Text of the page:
Kat Murrell
Visual Art

Spring Has Sprung

Okay, the weather is grim, but inside the Art Bar is an explosion of “Beautiful Spring” paintings.

By - May 2nd, 2014 12:19 pm
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Painting by Barbara Scharpf on view at Art Bar in Beautiful Spring!

Painting by Barbara Scharpf on view at Art Bar in Beautiful Spring!

Oh Spring, you coy thing. Teasing us with a few meek sprigs of flowers here and there, while covering the skies with rainy clouds. Looking for relief from all that gray? Art Bar has plenty in the form of luscious paintings by Barbara Scharpf and Ann Powell in the exhibition Beautiful Spring!.

Fixated on the motif of flower arrangements, Scharpf takes this traditional subject and recreates it in acrylic paint like decorating a voluptuous cake. Petals and leaves are spooned on, making concave hollows and little peaks that defy gravity, rising up like tiny mountains. Broad scallops connect with ever-so-fine trailing lines that stretch from one detail into another. Curlicues happily bounce forth from the bursting arrangements which seem barely contained by their flower pots. Scharpf builds up her compositions from the background with flat patches of colors, laying a solid ground for such abundance to explode.

The point of Scharpf’s paintings is certainly not about compositional experimentation. Flower pot or vase in the center? Check. Expand the floral arrangement to dominate and cover most of the surface? Check. Bring in the drama through bold application of paint? Go! The exuberant paint is often restrained by the confines of working surface, though there are exceptions where the thickly-laid leaves tumble over the exposed edge of the canvas, happily throwing themselves over that artistic cliff.

Painting by Barbara Scharpf on view at Art Bar in Beautiful Spring!

Painting by Barbara Scharpf on view at Art Bar in Beautiful Spring!

A notable exception to the general approach of these works is seen in Scharpf’s painting of birch trees along a woodland path. The fragile, paper-like surface of the tree bark is rendered with thick impasto and short brushstrokes, mixing earthy and pale hues on the surface of the slender trees, decorated in their canopies by golden leaves. The glow of a far-off sun and bright flowers further on the path bring a vibrant buoyancy to the piece, making a lovely visual passage from the relatively shadowy foreground.

Adding counterpoint to the paintings of Scharpf, who has more than a dozen on display, are the handful of works by Ann Powell. They offer an effective contrast, particularly in technique. Powell largely goes for thin, blended layers of color, laid on flatly to create wide landscapes and nature scenes. Sometimes her brush attacks the surface, creating daubs of unblended paint which communicate leaves in trees, but her approach is generally more dreamy. Her painting of a weeping willow over a pond is especially muted, as soft as a hazy summer day. The reflections in the water are deftly calmed down in comparison with the stronger tones of the tree, making for a reflective surface that nothing in that afternoon’s stillness could disturb.

So if you’re finding yourself a little underwhelmed by the rather grim glory of nature when you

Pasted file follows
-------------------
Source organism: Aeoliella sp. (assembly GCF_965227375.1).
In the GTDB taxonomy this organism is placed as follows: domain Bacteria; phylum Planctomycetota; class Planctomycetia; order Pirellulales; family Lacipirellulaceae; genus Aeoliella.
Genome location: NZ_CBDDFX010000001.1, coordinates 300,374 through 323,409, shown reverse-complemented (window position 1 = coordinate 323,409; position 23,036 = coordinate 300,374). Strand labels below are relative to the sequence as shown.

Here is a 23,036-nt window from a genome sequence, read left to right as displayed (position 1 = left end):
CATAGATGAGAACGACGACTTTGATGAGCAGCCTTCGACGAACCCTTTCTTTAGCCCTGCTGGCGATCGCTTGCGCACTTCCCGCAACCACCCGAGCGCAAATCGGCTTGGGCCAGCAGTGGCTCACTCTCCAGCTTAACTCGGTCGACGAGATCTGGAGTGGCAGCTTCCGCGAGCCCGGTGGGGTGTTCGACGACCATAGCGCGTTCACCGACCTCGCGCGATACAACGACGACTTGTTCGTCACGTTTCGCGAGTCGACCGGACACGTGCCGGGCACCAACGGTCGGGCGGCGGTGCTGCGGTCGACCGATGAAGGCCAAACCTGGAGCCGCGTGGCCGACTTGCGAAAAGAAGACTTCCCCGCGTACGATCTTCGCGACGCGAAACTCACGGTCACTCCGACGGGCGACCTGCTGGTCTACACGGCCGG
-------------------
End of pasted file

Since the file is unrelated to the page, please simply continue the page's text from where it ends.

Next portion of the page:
Painting by Ann Powell on view at Art Bar in Beautiful Spring!

Painting by Ann Powell on view at Art Bar in Beautiful Spring!

step outdoors these days, have a stop at the Art Bar. It’s a great place regardless of season, and this installation may be just what you need to bring some color into your life.

Beautiful Spring! continues through May 11 at Art Bar (722 E. Burleigh Street).

 

 

THIS WEEKEND 

 

FRIDAY, MAY 2 

The Real Houselives of Milwaukee  

2725 N. 1st Street

Exhibition reception 5-8pm

Saturday hours 12-5pm

Thirteen artists take on questions about how the practices of the artists’ studio intermingle with the domestic sphere. It’s not just art, it’s a life.

 

Postcards from Milwaukee 

Hide House

2625 S. Greeley Street

Exhibition reception 5-9pm

This exhibition is inspired by the Postcards from America series and presents the work of 29 art students who look at the city around them with an eye for interpreting life in our own city.

 

 

SUNDAY, MAY 4 

Photographer Timothy Briner will speak on Sunday at Pitch Project. Image from his Boonville series, 2007-2008. Courtesy timothybriner.com.

Photographer Timothy Briner will speak on Sunday at Pitch Project. Image from his Boonville series, 2007-2008. Courtesy timothybriner.com.

Milwaukee, TALK: Artist Talk with Timothy Briner 

Pitch Project Gallery & Artist Studios

706 S. 5th Street

2pm

New York-based photographer Timothy Briner visits Milwaukee for a artist talk in one of the newest gallery spaces. Briner is known for his Boonville project in which he created sharply focused representations of life in six American towns which share the same name, exploring the unique character of each while drawing out elements that suggest a quintessentially American small-town experience.

 

Uncommon Folk: Traditions in American Art

Milwaukee Art Museum

700 N. Art Museum Drive

Exhibition closes May 4

It’s the last chance to wander and wonder among the approximately 600 pieces of American folk art, embracing everything from sculpture and paintings to duck decoys and canes. It is a fantastic show-and-tell of the Museum’s folk art holdings and contributions from private collectors. For more on this exhibition, see the TCD review, The Outsiders.

0 thoughts on “Visual Art: Spring Has Sprung”

  1. Anonymous says:

    Now I REALLY want to see the Beautiful Spring show at the Art Bar!

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